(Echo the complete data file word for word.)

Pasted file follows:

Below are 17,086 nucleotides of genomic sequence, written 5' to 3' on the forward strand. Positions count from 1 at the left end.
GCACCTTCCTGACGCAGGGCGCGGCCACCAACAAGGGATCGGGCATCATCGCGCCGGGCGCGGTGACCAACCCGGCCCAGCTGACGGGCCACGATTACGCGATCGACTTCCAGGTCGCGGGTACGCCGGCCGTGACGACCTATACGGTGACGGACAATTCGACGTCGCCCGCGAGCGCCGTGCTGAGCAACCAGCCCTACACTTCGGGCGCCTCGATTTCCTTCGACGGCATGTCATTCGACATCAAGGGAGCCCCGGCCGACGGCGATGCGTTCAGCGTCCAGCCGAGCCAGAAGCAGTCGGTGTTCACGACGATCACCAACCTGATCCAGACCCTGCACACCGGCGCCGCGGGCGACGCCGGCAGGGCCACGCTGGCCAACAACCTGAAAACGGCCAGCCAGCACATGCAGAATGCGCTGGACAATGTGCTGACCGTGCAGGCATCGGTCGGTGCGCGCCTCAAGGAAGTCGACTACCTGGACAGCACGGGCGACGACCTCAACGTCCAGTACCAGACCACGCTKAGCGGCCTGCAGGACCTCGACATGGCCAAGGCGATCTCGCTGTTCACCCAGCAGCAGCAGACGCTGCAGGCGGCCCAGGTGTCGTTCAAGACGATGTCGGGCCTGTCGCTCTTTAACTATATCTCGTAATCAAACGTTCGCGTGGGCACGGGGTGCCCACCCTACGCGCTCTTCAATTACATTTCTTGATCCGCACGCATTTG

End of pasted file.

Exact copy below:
Below are 17,086 nucleotides of genomic sequence, written 5' to 3' on the forward strand. Positions count from 1 at the left end.
GCACCTTCCTGACGCAGGGCGCGGCCACCAACAAGGGATCGGGCATCATCGCGCCGGGCGCGGTGACCAACCCGGCCCAGCTGACGGGCCACGATTACGCGATCGACTTCCAGGTCGCGGGTACGCCGGCCGTGACGACCTATACGGTGACGGACAATTCGACGTCGCCCGCGAGCGCCGTGCTGAGCAACCAGCCCTACACTTCGGGCGCCTCGATTTCCTTCGACGGCATGTCATTCGACATCAAGGGAGCCCCGGCCGACGGCGATGCGTTCAGCGTCCAGCCGAGCCAGAAGCAGTCGGTGTTCACGACGATCACCAACCTGATCCAGACCCTGCACACCGGCGCCGCGGGCGACGCCGGCAGGGCCACGCTGGCCAACAACCTGAAAACGGCCAGCCAGCACATGCAGAATGCGCTGGACAATGTGCTGACCGTGCAGGCATCGGTCGGTGCGCGCCTCAAGGAAGTCGACTACCTGGACAGCACGGGCGACGACCTCAACGTCCAGTACCAGACCACGCTKAGCGGCCTGCAGGACCTCGACATGGCCAAGGCGATCTCGCTGTTCACCCAGCAGCAGCAGACGCTGCAGGCGGCCCAGGTGTCGTTCAAGACGATGTCGGGCCTGTCGCTCTTTAACTATATCTCGTAATCAAACGTTCGCGTGGGCACGGGGTGCCCACCCTACGCGCTCTTCAATTACATTTCTTGATCCGCACGCATTTG